Lessons from the Travelex hack
Another high profile cyber-attack was publicised over the new year, when Travelex, the world’s largest network of bureaux de change with more than 1,000 stores and 1,000 ATMs around the world, announced that some of its services were compromised by ransomware. As a precautionary measure, Travelex immediately shut down all its systems to prevent further spread of the malware across its networks.
Ransomware is a type of malware that prevents or limits users from accessing their systems, either by locking system access or by locking the users' files unless a ransom is paid. More advanced iterations of ransomware include encrypting certain file types on infected systems and forcing users to pay the ransom through cryptocurrency.
The ransomware attack has had a knock-on impact on foreign exchange services, affecting banks like Lloyds, Barclays, HSBC and RBS. When everyone tallies the financial impact in the aftermath of the ransomware attack on Travelex, it may reach to tens of millions of dollars if not in hundreds of millions.
In the last number of years, there have been several major cyber security breaches involving large organisations. One of the common elements among these targeted organisations is that they host considerable amounts of personal information. Unauthorised access to personal information could lead to illicit financial gain which is the most common driver of data breaches.
The 2019 Verizon Data Breach Investigations Report (DBIR) provides a crucial perspective on cyber threats that organisations face today. The 12th edition of the DBIR is built on real-world data of security incidents and data breaches provided by 73 data sources, both public and private entities, spanning 86 countries worldwide. Incident refers to a security event that compromises the integrity, confidentiality or availability of an information asset. Breach refers to an incident that results in the confirmed disclosure (not just potential exposure) of data to an unauthorised party.
According to the Verizon 2019 DBIR, 52% of breaches featured hacking in which 70% are web-application attacks (any incident in which a web application was the course of attack, this includes exploits of code level vulnerabilities in the application as well as thwarting authentication mechanisms), 33% included social attacks, 28% involved malware, miscellaneous errors account for 21% of breaches, 15% were misuse by authorised users, physical theft and loss were 4% of breaches. Many of these actions overlap, hence the percentages are over 100%.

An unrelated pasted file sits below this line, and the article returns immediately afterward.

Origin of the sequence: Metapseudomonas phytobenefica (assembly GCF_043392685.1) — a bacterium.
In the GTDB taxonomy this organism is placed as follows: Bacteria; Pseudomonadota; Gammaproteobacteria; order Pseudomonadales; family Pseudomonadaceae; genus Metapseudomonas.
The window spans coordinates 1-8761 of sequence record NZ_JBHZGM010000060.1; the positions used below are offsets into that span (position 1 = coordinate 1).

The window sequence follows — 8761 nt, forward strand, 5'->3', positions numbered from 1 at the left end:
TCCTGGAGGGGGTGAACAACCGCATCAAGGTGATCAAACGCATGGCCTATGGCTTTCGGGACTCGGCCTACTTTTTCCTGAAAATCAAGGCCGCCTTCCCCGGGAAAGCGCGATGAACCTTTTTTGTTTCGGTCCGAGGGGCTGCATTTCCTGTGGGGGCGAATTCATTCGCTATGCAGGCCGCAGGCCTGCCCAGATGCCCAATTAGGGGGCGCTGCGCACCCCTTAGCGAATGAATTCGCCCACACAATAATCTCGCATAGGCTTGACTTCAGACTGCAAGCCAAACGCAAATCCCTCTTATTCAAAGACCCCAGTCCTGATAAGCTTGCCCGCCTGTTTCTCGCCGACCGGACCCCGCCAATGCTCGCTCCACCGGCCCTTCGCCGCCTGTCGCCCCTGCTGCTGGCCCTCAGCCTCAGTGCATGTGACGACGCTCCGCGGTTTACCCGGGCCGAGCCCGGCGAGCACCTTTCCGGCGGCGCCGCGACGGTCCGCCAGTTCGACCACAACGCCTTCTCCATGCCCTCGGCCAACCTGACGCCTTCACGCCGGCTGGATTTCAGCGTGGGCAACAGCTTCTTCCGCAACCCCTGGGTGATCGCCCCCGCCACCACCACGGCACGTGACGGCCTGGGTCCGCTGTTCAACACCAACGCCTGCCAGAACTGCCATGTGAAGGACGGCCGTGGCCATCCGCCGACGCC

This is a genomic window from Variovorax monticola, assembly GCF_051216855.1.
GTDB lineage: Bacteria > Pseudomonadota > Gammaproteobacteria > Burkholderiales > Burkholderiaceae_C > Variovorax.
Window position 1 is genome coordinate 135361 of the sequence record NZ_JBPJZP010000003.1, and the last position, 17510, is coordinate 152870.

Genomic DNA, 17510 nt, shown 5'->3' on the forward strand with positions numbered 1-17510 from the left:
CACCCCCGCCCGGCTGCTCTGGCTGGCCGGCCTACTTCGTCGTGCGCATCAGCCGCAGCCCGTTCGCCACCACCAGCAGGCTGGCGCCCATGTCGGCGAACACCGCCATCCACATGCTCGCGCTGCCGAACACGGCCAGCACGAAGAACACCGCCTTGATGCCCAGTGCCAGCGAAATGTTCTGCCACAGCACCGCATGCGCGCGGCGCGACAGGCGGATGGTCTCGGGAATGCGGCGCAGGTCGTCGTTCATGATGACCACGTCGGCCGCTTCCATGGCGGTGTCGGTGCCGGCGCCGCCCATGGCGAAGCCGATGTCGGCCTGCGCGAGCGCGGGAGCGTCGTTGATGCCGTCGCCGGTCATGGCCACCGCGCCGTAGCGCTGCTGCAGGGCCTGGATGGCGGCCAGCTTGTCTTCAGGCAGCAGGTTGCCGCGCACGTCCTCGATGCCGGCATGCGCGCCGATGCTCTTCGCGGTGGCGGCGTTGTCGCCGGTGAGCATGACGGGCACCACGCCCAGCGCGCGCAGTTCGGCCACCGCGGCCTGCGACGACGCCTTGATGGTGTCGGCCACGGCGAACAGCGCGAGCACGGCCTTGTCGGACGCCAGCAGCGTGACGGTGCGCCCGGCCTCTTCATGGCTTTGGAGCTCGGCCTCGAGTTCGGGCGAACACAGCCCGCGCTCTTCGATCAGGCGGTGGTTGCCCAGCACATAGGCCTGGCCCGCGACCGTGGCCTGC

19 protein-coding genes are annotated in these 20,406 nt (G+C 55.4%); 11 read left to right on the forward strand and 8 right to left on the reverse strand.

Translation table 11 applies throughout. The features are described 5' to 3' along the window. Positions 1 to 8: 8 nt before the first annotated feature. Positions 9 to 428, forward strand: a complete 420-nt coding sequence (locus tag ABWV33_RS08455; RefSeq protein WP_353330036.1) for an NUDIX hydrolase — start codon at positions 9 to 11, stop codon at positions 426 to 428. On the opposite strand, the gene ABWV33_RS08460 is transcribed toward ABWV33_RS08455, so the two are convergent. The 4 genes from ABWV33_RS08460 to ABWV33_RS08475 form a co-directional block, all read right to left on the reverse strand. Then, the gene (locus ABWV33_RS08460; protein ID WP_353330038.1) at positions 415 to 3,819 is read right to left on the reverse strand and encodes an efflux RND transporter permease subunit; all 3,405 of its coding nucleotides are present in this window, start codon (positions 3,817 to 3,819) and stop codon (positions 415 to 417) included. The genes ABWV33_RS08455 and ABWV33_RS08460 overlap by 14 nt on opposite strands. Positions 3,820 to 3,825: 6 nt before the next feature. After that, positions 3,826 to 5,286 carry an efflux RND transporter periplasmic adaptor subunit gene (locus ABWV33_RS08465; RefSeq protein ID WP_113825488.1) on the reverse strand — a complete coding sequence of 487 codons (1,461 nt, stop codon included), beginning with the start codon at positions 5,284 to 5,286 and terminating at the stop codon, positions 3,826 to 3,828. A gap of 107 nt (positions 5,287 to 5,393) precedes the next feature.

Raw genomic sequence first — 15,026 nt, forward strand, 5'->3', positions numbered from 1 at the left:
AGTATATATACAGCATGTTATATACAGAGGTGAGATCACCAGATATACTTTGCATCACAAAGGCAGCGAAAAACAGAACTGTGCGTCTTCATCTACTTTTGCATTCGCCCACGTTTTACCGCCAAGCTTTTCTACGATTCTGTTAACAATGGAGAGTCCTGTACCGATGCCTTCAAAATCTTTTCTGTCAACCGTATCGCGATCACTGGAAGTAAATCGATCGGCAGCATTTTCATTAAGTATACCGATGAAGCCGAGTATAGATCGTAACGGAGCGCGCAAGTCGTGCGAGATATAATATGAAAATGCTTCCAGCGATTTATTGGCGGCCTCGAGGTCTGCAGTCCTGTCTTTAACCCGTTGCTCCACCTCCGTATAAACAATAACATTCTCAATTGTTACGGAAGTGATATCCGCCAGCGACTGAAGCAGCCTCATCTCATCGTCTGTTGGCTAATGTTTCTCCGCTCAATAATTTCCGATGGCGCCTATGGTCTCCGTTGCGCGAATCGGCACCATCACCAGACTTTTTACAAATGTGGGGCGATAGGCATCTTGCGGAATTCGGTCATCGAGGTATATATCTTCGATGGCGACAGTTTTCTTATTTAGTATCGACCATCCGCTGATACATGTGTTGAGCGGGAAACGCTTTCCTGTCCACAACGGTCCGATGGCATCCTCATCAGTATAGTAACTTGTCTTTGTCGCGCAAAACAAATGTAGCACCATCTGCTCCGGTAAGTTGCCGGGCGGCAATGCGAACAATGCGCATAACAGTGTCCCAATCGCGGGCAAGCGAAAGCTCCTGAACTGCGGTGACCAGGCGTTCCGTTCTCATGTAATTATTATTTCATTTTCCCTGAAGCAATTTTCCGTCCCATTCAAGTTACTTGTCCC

Some best practices to prevent breaches are establishing asset and security baseline around internet-facing assets like web servers and cloud services, these can include:
- network segmentation, many breaches are a result of poor security and lack of attention to detail;
- performing web application scanning and testing to find potential vulnerabilities, web application compromises now include code that can capture data entered into web forms;
- implementing 2FA (two-factor authentication) on everything, while 2FA is not perfect, there is no excuse for lack of its implementation;
- tracking insider behaviour by monitoring and logging access to sensitive data;
- protecting systems from DDoS (Distributed Denial of Service) which include guarding against interruptions with continuous monitoring and capacity planning for abnormal traffic.
DDoS attacks are designed to overwhelm systems, resulting in performance degradation or interruption of service; staying socially aware, social attacks are effective ways to capture credentials, monitor email for links and executables, conduct awareness training for your staff to report potential phishing or pretexting; last but not least, applying timely patches to your operating and application systems are critical.
In relation to this Travelex cyber-attack, a number of interrelated topics have arisen for interesting argument and debate. One topic is, should a ransom be paid? Europol (The European Union Agency for Law Enforcement Cooperation) has regularly stated that paying fuels criminal activities. Initiatives like the “No More Ransom Campaign” encourage victims not to give-in to hackers’ demands. However, companies could spend a lot more in recovering operations than in paying the hacker.
It is critical that any organisation implements a cyber-security framework like the one published by NIST (National Institute of Standards Technology), as it is intended to help organisations to manage and mitigate cybersecurity risks.
The NIST Cybersecurity Framework is organised into 5 functions:
- Identify: develop the organisational understanding to manage cybersecurity risk to systems, assets, data, and capabilities;
- Protect: develop and implement the appropriate safeguards to ensure delivery of critical infrastructure services;
- Detect: develop and implement the appropriate activities to identify the occurrence of a cybersecurity event;
- Respond: develop and implement the appropriate activities to take action regarding a detected cybersecurity event; and
- Recover: develop and implement the appropriate activities to maintain plans for resilience and to restore any capabilities or services that were impaired due to a cybersecurity event.
Irrespective of the type and amount of data an organisation maintains, there is always someone who is trying to steal it. Having a good understanding of the vulnerabilities and threats that an organisation and its peers face, how they have changed over time, and which hacking tactics are being employed could help to prepare the organisation to manage these risks more effectively and efficiently.
For advice on cybersecurity in your business and operations please contact your local Moore office or Patrick Rozario at firstname.lastname@example.org.